shared code. The idea was to handle ext2fs as another FFS-derived file system.
Most of the code was derived from FFS; it was just a matter of changing
the structure name, and the name of structure members (and of course the name
of the function). The only part that was written from scratch is the block
Please refer to  for more details on ext2fs.
Changes in ext2fs rev. 1
Ext2fs rev 1 has bitfields in the superblock indicating which features
the ext2fs has. They are categorized in three classes: 'compat' are
features which can be ignored by kernels which don't support it;
'rocompat' are features which can be ignored by kernels which don't
support them if the filesystem is mounted read-only; and 'incompat'
are features which prevent the filesystem from being mounted at all if
the kernel doesn't support one of them.
As of linux-2.2.14 the only 'compat' feature defined so far is
'prealloc', which affects the way blocks are pre-allocated on write;
No support for this optimisation is present in NetBSD so far.
Three 'rocompat' features are defined:
Linux-2.2.14 supports sparse_super and largefile; NetBSD only supports
'sparse_super' (lacking acces to 64bit Linux systems, it's not
known if linux-2.2.14 completely supports largefile, and mke2fs 1.18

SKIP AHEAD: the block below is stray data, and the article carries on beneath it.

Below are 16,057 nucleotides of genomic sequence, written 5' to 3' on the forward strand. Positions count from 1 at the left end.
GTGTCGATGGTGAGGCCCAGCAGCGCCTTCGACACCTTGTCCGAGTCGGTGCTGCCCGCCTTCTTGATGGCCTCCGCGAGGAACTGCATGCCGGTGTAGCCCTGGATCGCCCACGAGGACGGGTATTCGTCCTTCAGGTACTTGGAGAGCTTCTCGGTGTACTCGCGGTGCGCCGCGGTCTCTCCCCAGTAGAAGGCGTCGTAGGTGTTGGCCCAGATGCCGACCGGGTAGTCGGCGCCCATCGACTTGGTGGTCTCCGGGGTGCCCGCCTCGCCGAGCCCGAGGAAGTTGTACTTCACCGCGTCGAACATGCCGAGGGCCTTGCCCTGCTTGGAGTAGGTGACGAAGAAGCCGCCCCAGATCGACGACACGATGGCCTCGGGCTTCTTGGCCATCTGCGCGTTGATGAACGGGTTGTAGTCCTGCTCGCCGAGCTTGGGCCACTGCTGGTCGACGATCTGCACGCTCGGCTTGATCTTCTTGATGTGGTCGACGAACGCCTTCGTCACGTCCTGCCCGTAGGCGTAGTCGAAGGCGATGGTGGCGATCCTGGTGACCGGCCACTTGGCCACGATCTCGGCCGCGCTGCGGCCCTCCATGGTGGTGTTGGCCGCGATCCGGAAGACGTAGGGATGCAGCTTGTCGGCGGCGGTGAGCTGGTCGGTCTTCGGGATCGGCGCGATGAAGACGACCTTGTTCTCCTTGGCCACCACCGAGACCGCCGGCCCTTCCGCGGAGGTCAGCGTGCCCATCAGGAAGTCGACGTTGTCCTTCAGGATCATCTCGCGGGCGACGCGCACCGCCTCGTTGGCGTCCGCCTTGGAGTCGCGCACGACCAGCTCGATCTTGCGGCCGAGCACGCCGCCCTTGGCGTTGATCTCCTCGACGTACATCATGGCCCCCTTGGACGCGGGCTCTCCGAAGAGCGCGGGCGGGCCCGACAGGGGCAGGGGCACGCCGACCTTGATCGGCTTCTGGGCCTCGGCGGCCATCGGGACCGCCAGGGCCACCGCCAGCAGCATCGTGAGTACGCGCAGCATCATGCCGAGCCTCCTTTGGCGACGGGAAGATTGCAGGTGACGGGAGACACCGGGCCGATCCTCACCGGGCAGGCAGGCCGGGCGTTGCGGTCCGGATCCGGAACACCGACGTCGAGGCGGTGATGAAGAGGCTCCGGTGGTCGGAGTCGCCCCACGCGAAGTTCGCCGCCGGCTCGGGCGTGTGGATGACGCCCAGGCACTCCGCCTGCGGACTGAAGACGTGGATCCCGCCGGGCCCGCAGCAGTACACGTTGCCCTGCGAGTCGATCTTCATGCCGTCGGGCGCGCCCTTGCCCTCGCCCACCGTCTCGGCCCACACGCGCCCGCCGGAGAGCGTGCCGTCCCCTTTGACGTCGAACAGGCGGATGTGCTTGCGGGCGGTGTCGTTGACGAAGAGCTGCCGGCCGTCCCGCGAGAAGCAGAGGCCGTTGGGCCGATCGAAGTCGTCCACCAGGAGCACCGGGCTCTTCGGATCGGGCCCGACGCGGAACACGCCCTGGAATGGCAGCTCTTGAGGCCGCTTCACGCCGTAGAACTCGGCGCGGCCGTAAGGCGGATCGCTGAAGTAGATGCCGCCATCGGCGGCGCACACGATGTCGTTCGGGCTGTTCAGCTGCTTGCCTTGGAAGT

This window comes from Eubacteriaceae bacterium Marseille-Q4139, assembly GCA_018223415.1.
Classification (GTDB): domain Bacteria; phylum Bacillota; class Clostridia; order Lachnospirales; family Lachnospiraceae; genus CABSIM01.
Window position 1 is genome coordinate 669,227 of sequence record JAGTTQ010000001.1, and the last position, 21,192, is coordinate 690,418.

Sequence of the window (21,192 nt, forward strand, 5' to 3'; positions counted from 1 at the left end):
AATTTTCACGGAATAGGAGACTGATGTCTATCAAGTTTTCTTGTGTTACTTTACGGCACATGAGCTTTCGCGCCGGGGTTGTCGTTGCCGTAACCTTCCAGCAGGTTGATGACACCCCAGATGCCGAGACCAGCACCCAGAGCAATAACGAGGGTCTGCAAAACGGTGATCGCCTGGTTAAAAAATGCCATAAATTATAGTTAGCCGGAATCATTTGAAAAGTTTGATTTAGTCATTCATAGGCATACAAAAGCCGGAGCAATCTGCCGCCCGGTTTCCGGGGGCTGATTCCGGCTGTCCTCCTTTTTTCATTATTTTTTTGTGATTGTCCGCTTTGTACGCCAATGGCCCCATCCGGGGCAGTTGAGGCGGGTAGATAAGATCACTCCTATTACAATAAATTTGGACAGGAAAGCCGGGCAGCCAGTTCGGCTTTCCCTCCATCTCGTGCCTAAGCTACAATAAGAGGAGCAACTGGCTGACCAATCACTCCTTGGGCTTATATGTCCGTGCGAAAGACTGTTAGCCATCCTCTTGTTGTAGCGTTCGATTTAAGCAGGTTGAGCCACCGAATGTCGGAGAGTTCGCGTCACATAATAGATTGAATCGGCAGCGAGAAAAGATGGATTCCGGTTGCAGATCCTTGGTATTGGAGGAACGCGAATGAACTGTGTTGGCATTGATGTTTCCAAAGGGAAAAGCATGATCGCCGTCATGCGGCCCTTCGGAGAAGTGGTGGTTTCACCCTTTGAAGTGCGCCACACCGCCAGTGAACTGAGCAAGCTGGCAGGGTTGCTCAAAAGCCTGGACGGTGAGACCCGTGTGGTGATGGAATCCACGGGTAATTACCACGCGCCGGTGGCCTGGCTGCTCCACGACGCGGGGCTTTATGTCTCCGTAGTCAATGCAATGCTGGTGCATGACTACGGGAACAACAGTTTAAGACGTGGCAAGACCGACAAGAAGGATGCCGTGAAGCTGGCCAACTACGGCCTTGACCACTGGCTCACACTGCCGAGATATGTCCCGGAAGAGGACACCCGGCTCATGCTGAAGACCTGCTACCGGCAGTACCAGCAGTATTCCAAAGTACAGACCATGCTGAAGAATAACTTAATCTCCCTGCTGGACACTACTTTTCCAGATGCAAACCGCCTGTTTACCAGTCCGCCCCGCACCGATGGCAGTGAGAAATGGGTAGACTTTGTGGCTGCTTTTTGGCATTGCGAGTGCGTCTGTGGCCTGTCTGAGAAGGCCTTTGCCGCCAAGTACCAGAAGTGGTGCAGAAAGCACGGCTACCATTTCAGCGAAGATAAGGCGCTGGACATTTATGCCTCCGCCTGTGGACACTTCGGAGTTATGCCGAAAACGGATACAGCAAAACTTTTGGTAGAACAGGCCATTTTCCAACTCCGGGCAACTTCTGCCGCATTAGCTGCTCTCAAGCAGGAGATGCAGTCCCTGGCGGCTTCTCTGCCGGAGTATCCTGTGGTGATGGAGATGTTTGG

doesn't support it either, at least it's not documented in the man
- 'sparse_super': don't copy superblocks in each cylinders groups
(save some space)
- 'largefile': supports files > 2G on 64bit systems (32bit systems
like i386 are still limited to 2G files)
- 'btreedir': suspectedly use btree format for directories (instead
of a flat list)
Two 'incompat' features are defined:
As of linux-2.2.14/e2fsprogs 1.18 only 'filetype' is supported; NetBSD
supports it as well.
- 'compression': A compressing filesystem
- 'filetype': store file types in directory entries; really, really
close to what FFS does since at least 4.4BSD
(you'll have to check that).
History of a non-GPL'd ext2fs implementation
After reading the ext2fs specs, the NetBSD ext2fs started with a 'cp
-r ffs ext2fs' and then (after renaming all functions/defines)
adapting it to ext2fs: no fragments, different block allocation
policy, minor changes in inodes and directory formats (ext2fs is
really close to FFS), byte swapping on big-endian systems, deleting the
'file type in directory entries' code. That code was added back now,
three years later, in Rev. 1 of ext2fs.
Note that the allocation policy doesn't have to be strictly identical
to the Linux one; only the filesystem layout matters, and the specs
were enough for this. By working strictly according to the ext2fs
specs and not looking at/using the GPL'ed code, it was possible to get
a completely GPL-free ext2fs implementation which fits the NetBSD
requirement to keep GPL'ed code out of the kernel.
- M. McKusick, K. Bostic, M. Karels, J. Quarterman: The Design and
Implementation of the 4.4BSD Operating System; Addison-Wesley
Publishing Company, Reading, MA. April 1996, ISBN 0-201-54979-4.
- R. Card, T. Ts'o, S. Tweedie: Design and
Implementation of the Second Extended Filesystem;
- A collection of ext2fs related documents can be found at ftp://sunsite.unc.edu/pub/Linux/system/filesystems/ext2/.
This text was written for DaemonNews.
$Id: ext2fs-rev1.html,v 1.9 2006/02/20 15:19:51 feyrer Exp feyrer $